Shard of War

Curator : Lucie Saada

Exhibition from the CIP's photographic collection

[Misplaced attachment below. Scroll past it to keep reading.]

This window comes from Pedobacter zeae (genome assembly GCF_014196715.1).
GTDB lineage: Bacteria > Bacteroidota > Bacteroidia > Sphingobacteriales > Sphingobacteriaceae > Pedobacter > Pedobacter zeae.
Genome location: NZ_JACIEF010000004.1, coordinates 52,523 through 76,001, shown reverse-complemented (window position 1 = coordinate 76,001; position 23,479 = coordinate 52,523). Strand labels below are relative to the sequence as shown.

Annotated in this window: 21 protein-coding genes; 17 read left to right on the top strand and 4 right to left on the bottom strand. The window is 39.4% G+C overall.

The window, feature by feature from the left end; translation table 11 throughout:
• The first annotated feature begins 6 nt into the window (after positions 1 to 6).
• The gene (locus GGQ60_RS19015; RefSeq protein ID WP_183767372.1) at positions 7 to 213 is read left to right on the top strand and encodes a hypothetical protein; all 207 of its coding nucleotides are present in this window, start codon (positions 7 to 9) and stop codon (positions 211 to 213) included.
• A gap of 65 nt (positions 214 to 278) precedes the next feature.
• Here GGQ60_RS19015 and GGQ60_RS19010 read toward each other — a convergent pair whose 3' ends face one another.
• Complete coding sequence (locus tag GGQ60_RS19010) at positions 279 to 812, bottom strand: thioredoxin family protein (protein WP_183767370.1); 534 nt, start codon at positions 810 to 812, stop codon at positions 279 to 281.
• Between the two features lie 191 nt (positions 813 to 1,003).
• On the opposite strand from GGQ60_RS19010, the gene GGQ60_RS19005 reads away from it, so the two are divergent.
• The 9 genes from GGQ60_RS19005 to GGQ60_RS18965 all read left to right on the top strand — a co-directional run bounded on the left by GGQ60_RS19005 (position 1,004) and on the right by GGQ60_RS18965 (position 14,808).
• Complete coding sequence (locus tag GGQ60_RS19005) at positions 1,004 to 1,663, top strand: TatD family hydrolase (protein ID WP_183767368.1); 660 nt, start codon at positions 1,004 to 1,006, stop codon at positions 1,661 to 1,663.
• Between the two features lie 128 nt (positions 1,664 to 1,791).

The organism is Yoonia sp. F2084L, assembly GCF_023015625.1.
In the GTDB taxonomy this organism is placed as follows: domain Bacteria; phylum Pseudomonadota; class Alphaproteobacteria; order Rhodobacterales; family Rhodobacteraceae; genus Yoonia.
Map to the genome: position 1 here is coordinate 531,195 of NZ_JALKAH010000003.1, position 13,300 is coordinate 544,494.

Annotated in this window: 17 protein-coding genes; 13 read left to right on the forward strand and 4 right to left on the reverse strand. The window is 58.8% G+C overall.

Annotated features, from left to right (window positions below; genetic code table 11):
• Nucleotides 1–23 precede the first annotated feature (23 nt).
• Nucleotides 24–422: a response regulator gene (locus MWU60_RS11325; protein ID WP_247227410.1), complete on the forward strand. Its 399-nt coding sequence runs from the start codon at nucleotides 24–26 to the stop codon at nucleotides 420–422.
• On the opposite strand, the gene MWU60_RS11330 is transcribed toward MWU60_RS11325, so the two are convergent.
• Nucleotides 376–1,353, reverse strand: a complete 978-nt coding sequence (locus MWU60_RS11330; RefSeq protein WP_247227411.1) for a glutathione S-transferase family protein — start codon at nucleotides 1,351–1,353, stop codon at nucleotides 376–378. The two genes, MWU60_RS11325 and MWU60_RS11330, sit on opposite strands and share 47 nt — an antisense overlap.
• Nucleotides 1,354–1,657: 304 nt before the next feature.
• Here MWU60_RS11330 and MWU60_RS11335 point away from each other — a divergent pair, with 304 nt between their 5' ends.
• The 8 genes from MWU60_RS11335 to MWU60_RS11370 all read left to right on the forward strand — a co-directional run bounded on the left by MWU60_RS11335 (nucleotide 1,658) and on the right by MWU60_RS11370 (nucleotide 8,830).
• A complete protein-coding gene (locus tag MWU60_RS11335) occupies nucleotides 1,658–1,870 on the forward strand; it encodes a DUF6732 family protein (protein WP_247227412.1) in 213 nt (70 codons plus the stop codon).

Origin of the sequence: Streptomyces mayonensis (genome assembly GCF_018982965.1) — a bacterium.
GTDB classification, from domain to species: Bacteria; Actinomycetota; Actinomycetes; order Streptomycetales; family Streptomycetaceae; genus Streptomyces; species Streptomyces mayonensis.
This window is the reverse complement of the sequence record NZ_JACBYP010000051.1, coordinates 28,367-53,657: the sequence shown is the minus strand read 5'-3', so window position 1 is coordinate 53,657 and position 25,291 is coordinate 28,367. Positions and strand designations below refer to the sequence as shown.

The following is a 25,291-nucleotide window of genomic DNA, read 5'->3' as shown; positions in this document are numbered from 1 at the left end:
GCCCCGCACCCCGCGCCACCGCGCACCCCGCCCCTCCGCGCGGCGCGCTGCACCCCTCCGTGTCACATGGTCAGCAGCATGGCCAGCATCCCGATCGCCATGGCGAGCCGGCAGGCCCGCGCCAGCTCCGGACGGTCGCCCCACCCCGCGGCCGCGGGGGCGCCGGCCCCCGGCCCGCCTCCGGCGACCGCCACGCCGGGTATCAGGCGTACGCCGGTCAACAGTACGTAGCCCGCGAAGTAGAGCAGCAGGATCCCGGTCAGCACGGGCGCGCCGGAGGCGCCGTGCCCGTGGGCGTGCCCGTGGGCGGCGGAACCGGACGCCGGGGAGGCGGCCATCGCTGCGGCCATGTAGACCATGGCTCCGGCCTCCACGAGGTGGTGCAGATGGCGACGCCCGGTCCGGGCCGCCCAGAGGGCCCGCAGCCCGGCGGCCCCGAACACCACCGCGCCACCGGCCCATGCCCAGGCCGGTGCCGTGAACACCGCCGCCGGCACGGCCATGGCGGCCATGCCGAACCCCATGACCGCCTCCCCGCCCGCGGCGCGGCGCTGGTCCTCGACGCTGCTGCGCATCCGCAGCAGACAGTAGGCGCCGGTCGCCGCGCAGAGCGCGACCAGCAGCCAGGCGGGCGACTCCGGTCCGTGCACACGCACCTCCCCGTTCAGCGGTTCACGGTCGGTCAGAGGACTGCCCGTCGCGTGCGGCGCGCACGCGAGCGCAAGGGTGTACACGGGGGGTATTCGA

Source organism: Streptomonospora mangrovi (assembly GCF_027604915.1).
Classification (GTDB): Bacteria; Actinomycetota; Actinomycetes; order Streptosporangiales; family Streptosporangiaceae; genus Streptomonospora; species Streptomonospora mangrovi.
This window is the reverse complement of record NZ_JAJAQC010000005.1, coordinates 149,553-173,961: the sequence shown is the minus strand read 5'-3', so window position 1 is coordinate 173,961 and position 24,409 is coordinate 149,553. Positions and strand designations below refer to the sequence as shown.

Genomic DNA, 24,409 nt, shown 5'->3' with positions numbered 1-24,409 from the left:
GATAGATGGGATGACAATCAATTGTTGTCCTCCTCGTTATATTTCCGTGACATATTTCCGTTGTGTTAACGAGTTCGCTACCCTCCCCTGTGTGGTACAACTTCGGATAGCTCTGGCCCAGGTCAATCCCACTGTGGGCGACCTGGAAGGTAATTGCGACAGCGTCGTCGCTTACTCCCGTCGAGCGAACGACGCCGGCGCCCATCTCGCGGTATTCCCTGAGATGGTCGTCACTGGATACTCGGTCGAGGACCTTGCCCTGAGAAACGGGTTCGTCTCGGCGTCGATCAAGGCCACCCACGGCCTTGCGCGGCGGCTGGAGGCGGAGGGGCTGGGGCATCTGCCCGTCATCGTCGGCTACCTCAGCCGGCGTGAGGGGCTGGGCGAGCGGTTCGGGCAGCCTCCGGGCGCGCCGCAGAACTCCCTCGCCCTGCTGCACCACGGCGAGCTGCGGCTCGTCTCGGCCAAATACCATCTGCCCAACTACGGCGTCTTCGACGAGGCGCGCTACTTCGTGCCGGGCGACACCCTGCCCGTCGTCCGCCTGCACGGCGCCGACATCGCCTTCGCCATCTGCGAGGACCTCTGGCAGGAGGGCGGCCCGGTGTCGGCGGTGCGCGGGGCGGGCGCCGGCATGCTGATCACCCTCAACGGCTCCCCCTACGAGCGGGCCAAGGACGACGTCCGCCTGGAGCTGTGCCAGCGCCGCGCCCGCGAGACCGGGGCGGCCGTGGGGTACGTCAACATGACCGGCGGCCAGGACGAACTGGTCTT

From 1991 to 1999, a series of wars devastated Yugoslavia. Alexandra covered this conflict, she wrote "I covered this conflict to the point of disgust. I saw the same hysteria at work, again and again, as the Serbs tried to put their hold on the republics that wanted to separate from Yugoslavia. For almost ten years, I accompanied thousands of people to the cemetery (...) Along the way, my vision of humanity became darker and so many atrocities made me aware of the presence of the devil on Earth." On February 24, 2022, war broke out in Ukraine. When I saw these images of fleeing civilians, crammed into buses and roads, buildings on fire, lives blown apart and burned to the ground, I was disturbed by the similarity between Sandra's images[1] and these. So close in their horror. Why go to war? This is a question I have always asked myself. I don't think I've ever known the world at peace, although wars often seem past or distant. I thought, probably utopianly, that history had already shown us the atrocity of conflicts, and that we would have learned from it. It's sad to see History repeat itself, it's beyond and it serves our throats to all. In The Plague, Camus writes: "When a war breaks out, people say, 'It won't last, it's too stupid. "And no doubt a war is certainly too stupid, but that does not prevent it from lasting. Stupidity always insists, we would realize it if we did not always think of ourselves." What is happening in Ukraine is a tragedy. We are all concerned by the return of peace, I do not believe in the discourse that we can do nothing at our level. Let's read, listen, observe history, become aware of our universality and not forget that freedom is never accepted. It is defended. "It all started when I was 27 years old, and my view of the world was still that of a teenager. The vocation of photographer, which I inherited from my father, had never confronted me with death or violence, and war had only an abstract value for me", said Sandra. Her photographs in Yugoslavia summarize, in my eyes, all the injustice of a war. The consequences of a war are concrete and its first victims are the people. Sandra has always managed to capture this, the humanity of a war, its concrete value. This exhibition pays homage to civilians, to those men and women suddenly taken by surprise by the violence. It also pays tribute to journalists, I believe in the importance of information. Without them, without their courage and their desire to show the truth of the world, we would not be able to confront both the joys and the violence of what surrounds us. Lucie Saada - April 2022